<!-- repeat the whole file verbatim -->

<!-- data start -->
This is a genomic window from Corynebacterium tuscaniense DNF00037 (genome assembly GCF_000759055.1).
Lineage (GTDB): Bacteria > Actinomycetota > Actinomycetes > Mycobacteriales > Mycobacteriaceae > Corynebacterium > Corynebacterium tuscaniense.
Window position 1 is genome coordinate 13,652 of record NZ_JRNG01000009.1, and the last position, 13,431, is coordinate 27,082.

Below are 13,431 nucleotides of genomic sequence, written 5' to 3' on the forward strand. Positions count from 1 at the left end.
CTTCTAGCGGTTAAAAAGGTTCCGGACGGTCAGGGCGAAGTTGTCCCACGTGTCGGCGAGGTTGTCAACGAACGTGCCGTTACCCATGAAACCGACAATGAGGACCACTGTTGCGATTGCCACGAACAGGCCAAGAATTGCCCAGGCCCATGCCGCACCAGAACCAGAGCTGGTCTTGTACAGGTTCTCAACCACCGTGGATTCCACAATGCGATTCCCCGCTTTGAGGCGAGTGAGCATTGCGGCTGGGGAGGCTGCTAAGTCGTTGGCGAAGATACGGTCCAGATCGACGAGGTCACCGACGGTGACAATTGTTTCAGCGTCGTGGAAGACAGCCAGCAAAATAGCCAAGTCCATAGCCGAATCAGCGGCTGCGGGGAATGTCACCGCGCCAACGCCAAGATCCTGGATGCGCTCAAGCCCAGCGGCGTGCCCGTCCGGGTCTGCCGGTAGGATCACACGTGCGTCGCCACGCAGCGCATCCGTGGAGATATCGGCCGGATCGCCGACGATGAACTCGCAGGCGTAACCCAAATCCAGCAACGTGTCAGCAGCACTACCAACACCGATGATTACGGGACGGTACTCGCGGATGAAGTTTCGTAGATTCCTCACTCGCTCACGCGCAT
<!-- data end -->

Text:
This is a genomic window from Corynebacterium tuscaniense DNF00037 (genome assembly GCF_000759055.1).
Lineage (GTDB): Bacteria > Actinomycetota > Actinomycetes > Mycobacteriales > Mycobacteriaceae > Corynebacterium > Corynebacterium tuscaniense.
Window position 1 is genome coordinate 13,652 of record NZ_JRNG01000009.1, and the last position, 13,431, is coordinate 27,082.

Below are 13,431 nucleotides of genomic sequence, written 5' to 3' on the forward strand. Positions count from 1 at the left end.
CTTCTAGCGGTTAAAAAGGTTCCGGACGGTCAGGGCGAAGTTGTCCCACGTGTCGGCGAGGTTGTCAACGAACGTGCCGTTACCCATGAAACCGACAATGAGGACCACTGTTGCGATTGCCACGAACAGGCCAAGAATTGCCCAGGCCCATGCCGCACCAGAACCAGAGCTGGTCTTGTACAGGTTCTCAACCACCGTGGATTCCACAATGCGATTCCCCGCTTTGAGGCGAGTGAGCATTGCGGCTGGGGAGGCTGCTAAGTCGTTGGCGAAGATACGGTCCAGATCGACGAGGTCACCGACGGTGACAATTGTTTCAGCGTCGTGGAAGACAGCCAGCAAAATAGCCAAGTCCATAGCCGAATCAGCGGCTGCGGGGAATGTCACCGCGCCAACGCCAAGATCCTGGATGCGCTCAAGCCCAGCGGCGTGCCCGTCCGGGTCTGCCGGTAGGATCACACGTGCGTCGCCACGCAGCGCATCCGTGGAGATATCGGCCGGATCGCCGACGATGAACTCGCAGGCGTAACCCAAATCCAGCAACGTGTCAGCAGCACTACCAACACCGATGATTACGGGACGGTACTCGCGGATGAAGTTTCGTAGATTCCTCACTCGCTCACGCGCAT